Doc Bonn explains Moral Panic and Why it is Dangerous
Moral panic has been defined as a condition or situation in which public fears and state interventions greatly exceed the objective threat posed to society by a particular group who are claimed to be responsible for the condition. The moral panic concept is popular among scholars studying social problems, crime, media and collective behavior. Introduced by Dr. Jock Young in 1971, the moral panic concept was developed and popularized by South African criminologist Dr. Stanley Cohen when he described the public reaction to disturbances by youths called “mods and rockers” at seaside resorts in Brighton, England, during the 1960s. Cohen’s work illustrated how those reactions influenced the enforcement and formation of social policy, law, and societal perceptions of threat posed by the youth groups. Since Cohen’s ground breaking analysis, the moral panic concept has been applied to a wide range of social problems by researchers including but not limited to youth gangs, school violence, child abuse, Satanism, wilding, flag burning, the war on drugs, illegal immigration, and the war on terror.
It has been argued that moral panics arise when distorted mass media campaigns are used to create fear, reinforce stereotypes and exacerbate pre-existing divisions in the world, often based on race, ethnicity and class. Moral panics have three distinguishing characteristics. First, there is a focused attention on the behavior (either real or imagined) of certain groups, who are in turn transformed into “folk devils” by the mass media and stripped of all positive characteristics and imparted with exclusively negative ones. Second, there is a gap between the concern over a condition and the objective threat it poses. Typically, the objective threat is far less than popularly perceived and as presented by authorities. Third, there is a great deal of fluctuation over time in the level of concern over a condition. The typical pattern begins with the discovery of the threat, followed by a rapid rise and then peak in public concern, and subsequently (and often abruptly) concern subsides. Perhaps most importantly, public hysteria over a perceived problem often results in the passing of legislation that is highly punitive, unnecessary, and serves to justify the agendas of those in positions of power and authority.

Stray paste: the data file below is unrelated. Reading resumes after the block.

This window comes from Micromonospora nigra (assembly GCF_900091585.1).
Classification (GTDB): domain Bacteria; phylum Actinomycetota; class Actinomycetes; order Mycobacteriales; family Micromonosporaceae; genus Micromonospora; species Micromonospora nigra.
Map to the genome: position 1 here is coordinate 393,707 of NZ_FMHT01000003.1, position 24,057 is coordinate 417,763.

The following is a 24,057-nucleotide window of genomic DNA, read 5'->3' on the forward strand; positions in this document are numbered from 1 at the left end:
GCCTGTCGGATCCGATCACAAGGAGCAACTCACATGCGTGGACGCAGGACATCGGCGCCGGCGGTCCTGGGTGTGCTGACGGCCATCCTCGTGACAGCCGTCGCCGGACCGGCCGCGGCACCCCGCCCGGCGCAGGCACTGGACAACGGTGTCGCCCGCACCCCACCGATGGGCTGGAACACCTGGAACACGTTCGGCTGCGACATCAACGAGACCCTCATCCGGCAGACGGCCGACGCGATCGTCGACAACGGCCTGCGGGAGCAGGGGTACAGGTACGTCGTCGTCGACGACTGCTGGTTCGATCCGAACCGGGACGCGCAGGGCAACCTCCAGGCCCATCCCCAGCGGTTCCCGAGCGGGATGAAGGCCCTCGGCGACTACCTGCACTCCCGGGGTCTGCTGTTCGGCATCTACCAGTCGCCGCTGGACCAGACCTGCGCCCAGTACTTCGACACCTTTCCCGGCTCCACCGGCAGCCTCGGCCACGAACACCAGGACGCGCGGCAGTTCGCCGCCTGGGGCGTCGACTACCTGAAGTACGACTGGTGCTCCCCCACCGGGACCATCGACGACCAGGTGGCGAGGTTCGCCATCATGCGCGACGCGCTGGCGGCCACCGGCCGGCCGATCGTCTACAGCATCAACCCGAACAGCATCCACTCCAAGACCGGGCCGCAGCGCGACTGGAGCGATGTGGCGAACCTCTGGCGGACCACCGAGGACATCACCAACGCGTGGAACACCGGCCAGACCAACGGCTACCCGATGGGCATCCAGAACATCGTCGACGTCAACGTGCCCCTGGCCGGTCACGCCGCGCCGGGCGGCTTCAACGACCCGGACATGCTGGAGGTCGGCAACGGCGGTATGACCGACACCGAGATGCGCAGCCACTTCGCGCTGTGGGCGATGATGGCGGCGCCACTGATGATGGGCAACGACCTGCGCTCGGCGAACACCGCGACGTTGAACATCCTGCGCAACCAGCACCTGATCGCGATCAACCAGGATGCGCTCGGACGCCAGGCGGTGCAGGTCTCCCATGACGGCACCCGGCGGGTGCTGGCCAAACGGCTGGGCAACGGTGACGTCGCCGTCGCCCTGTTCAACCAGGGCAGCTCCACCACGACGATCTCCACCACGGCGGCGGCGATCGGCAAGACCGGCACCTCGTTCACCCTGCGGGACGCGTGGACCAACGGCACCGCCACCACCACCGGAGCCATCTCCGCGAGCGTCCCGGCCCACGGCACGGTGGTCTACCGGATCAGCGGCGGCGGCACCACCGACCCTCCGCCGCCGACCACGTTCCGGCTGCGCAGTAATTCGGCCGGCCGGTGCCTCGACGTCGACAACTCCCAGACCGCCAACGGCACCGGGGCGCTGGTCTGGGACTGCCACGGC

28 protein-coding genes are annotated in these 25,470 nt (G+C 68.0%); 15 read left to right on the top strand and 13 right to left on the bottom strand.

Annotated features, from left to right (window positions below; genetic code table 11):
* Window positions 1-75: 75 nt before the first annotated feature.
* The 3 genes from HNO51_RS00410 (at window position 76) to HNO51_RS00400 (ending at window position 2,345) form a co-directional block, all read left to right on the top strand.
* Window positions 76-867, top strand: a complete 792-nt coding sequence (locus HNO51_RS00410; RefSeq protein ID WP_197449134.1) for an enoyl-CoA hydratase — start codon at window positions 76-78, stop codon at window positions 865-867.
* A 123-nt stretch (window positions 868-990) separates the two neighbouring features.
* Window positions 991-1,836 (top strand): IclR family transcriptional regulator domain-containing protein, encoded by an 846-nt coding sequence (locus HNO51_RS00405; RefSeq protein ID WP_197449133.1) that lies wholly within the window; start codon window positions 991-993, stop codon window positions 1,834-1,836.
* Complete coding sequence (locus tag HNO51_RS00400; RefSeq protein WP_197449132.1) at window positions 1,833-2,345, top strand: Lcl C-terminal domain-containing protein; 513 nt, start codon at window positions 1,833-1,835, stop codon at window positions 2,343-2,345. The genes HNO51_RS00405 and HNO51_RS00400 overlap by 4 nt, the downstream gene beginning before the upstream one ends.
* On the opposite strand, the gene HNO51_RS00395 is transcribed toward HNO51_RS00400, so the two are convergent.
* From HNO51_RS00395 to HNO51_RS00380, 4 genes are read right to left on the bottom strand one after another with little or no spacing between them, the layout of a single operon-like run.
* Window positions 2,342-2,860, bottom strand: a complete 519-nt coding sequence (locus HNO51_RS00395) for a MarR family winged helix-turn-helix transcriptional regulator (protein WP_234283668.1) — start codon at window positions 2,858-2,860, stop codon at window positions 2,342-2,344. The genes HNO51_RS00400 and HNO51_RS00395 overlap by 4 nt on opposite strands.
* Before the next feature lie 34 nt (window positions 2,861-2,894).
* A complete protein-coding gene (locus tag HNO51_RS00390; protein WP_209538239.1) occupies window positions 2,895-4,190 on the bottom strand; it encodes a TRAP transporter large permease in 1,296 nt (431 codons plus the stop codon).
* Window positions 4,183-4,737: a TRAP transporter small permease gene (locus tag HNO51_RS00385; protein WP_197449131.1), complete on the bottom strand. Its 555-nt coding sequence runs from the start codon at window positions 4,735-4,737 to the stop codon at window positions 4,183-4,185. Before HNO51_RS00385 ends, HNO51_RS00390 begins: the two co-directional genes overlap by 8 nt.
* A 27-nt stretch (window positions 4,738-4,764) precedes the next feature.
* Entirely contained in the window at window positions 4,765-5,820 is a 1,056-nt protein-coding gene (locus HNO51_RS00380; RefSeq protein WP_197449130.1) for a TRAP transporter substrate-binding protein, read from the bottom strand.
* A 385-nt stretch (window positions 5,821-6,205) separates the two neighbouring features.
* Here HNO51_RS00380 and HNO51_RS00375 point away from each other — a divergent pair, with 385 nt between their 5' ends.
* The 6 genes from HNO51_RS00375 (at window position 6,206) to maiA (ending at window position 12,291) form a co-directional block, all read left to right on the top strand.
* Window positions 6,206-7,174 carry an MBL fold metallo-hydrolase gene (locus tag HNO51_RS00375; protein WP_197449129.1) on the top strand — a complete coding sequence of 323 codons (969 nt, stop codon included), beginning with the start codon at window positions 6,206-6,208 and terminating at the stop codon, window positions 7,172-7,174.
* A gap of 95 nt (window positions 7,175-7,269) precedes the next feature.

As originally explained by Stanley Cohen, at least five sets of social actors are involved in a moral panic. These include: 1) folk devils, 2) rule or law enforcers, 3) the media, 4) politicians, and 5) the public. First, in the lexicon of moral panic scholars, folk devils are those individuals who are socially defined (alleged) to be responsible for creating a threat to society. Unlike some deviants or criminals, the folk devils are unambiguously unfavorable symbols. They are the embodiment of evil and the antagonists in a moral panic drama. Second, law enforcers such as the police, prosecutors or the military are vital to a moral panic as they are charged with upholding and enforcing the codes of conduct and official laws of the state. These agents of the state are expected to detect, apprehend and punish the folk devils. In addition, law enforcers present themselves as the protectors of society, without whom, chaos might well ensue. Law enforcers must work to establish their legitimacy and justify their existence in society. Third, the media are perhaps the most influential actor in the creation of a moral panic. Typically, news media coverage of certain events involving the folk devils is distorted or exaggerated. Such exaggerations make the folk devils appear to be much more threatening to society than they really are. As a result, public concern and anxiety is heightened through journalistic hyperbole. Fourth, politicians are also vital actors in a moral panic drama. As elected officials, who must operate in the court of public opinion, politicians must present themselves as the protectors of the moral high ground. They often fuel a moral panic by aligning themselves with the news media and law enforcers in a moral crusade against the evils introduced by the folk devils. The fifth set of actors, the public, is perhaps the most important in a moral panic. Public agitation or concern over the folk devils is the central element of a moral panic. In fact, the success of politicians, law enforcers and the media in precipitating and sustaining a moral panic is ultimately contingent upon how successfully these sets of actors fuel public concern and outrage toward the folk devils.